A recent clinical case study by Feng et al., [27] indicated that autologous human progenitor cells form periodontal ligament may enhance tissue regeneration in patients with periodontitis. Three male patients with periodontitis were treated with autologous periodontal ligament progenitor cells (PDLPs) seeded onto Calcitite R 4060-2 bone grafting material at the periodontal defect site. Patients' assessment at 32 months following PDLP implantation and demonstrated decreased tooth movement and probing depth at the treatment site, in addition to improvement of attachment gain, compared with pre-treatment conditions.

Tissue engineering using dental stem cells
"Tissue Engineering" is the general term for a number of ways by which tissue lost as a result of trauma and disease might be restored. [29]

It requires the three key elements to combine together to form the basic framework for the formation of engineered tooth tissues [Figure 2].

  • Progenitor/stem cells;
  • Inductive morphogenetic signals [30],[31] in an environment conductive to regeneration of a vital and functional tissue and/or organ; and
  • An extracellular matrix scaffold (which can be synthetic).

It has been tried to regenerate and/or engineer tooth tissues like enamel, dentine- pulp complex, and periodontal ligament by using different strategies of tissue engineering like guided tissue regeneration, stem cell therapy, [32] gene therepy, [33] injectable scaffolds, nano engineering either alone or in combination technologies. Dental tissue engineering using dental stem cells have recently shown promising results for novel approaches to treat diseases like periodontitis, dental caries or to improve dental pulp healing and the regeneration of teeth [34] and craniofacial bone by favoring alveolar ridge augmentation procedures [35] and methods to generate vascularized bone grafts. [36]

Future challenges, future trends and 21 st century dentistry

  • The prime challenge for researchers is to solve the mystery about the precise mechanism responsible for cell growth and differentiation and to find ways to control stem cell differentiation. Once the modus operandi is established with control, scientists can more easily grow cells and tissues for specific functions. [37]
  • The complete predictable regeneration of periodontal tissue, the major goal of periodontal therapy, is still unobtainable. This can possibly be achieved by use of stem cells. In addition to these dental implants, interface with bone may be improved by the development of cementum on the implant surface along with re-establishment of a PDL between the newly formed cementum and the alveolar bone. This would mark a revolutionary achievement in the dental field. There is substantial evidence that dental ectomesenchymal stem cells are more promising for dentistry in future. [38]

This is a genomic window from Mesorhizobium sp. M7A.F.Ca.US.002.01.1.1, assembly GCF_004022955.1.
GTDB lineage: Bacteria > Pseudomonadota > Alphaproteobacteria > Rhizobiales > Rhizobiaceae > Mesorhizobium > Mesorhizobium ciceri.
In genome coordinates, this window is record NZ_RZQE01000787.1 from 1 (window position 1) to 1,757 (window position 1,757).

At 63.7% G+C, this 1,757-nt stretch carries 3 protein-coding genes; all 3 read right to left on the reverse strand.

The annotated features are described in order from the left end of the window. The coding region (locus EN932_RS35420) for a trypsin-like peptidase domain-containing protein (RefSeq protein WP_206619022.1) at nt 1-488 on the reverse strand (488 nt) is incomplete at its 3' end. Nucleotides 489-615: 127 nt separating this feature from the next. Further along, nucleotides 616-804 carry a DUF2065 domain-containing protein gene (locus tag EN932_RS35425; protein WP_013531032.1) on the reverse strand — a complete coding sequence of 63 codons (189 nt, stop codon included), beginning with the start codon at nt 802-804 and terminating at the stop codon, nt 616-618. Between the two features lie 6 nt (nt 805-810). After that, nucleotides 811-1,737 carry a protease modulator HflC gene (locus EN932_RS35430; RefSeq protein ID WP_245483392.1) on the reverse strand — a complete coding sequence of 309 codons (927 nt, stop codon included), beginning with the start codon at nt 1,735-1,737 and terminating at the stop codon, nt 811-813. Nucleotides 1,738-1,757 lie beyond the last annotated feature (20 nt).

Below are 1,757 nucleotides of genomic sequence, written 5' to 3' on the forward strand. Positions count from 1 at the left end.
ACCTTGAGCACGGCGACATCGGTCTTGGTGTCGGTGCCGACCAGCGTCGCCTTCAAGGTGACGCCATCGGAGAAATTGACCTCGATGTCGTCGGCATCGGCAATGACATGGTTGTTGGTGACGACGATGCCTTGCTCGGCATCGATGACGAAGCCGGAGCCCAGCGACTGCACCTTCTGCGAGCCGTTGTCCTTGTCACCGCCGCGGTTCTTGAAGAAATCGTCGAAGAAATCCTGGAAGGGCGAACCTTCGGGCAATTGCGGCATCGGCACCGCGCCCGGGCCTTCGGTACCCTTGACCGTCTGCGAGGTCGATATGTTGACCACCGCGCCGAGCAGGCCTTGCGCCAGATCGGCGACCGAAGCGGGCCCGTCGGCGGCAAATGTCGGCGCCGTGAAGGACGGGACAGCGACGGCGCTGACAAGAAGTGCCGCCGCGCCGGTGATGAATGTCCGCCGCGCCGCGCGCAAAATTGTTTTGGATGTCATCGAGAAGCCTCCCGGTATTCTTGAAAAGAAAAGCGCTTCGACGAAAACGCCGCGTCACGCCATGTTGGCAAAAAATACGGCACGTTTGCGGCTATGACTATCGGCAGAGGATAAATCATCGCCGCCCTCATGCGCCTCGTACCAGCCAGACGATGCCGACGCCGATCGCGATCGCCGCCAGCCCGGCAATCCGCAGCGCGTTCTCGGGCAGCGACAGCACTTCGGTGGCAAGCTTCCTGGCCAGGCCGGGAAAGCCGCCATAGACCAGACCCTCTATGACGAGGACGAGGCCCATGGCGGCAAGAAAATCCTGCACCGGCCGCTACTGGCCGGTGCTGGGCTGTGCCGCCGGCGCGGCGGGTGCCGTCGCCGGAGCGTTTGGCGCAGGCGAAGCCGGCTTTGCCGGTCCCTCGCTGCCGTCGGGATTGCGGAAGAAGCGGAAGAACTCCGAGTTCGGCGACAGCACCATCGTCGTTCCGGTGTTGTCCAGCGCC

• Developments are taking place in such a way that they are beyond our expectation at present. Using stem cells and developing cell-based regenerative therapies for the repair of the tooth (enamel, dentin and cementum) and -tooth-supporting,- periodontal ligament is a new attractive approach. As a departure from the reliance of current clinical practice on durable materials such as amalgam, composites, and metallic alloys, biological therapies utilize mesenchymal stem cells, delivered or internally recruited to generate craniofacial structures in temporary scaffolding biomaterials. Craniofacial tissue engineering is likely to be realized in the foreseeable future and represents an opportunity that dentistry cannot afford to miss. [39],[40]
  • Field of dentistry and the role of dentist in the field of medicine are going to rise to new heights. Dental pulp tissue is thought to be derived from migrating neural crest cells during development. Dental ectomesenchymal stem cells, DPSCs were found to be useful in cell based therapies to treat neurological diseases and injury. [41] The discovery that odontogenic tissues are a source of high quality adult stem cells has opened up a new role for dentists in the field of medicine [Figure 3]. In the future, a dentist's office could become a "stem cell bank" for patients who, in later life, may require new bone, teeth or other oral tissues. Dentists are positioned to become one of the key providers of stem cells, and as a result, their linkage with the medical field will become very intimate. Dentists can be involved in the extraction, collection, and storage of the stem cells from their patients' teeth. In order for dentists to fully participate in this new role, they should become aware of the applications, clinical use, and banking of dental stem cells. [42]
Figure 3: Dental clinic

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Developments in dental stem cell research are taking place in such a way that they are beyond our expectation at present. However, it is a long journey, there are certain milestones to be passed and need to surmount obstacles encounter in the way before the use of stem cells in a clinical setting to transform dentistry as we know it, and even revolutionize contemporary dentistry. Along with technical aspects, various other issues like social, political, ethical, and religious viewpoints need to be addressed in the scientific and clinical use of stem cells. Dental precursor cells are attractive for novel approaches to treat diseases like periodontitis, dental caries or to improve dental pulp healing and the regeneration of craniofacial bone and teeth. Further, dental stem cells can be utilized to regenerate different tissues like nerve and bone. Even though most of these modalities are still in infancy, it is evident that the 21 st century dentist is going to play a critical role in the field of medicine.

   References Top

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  [Figure 1], [Figure 2], [Figure 3]

  [Table 1]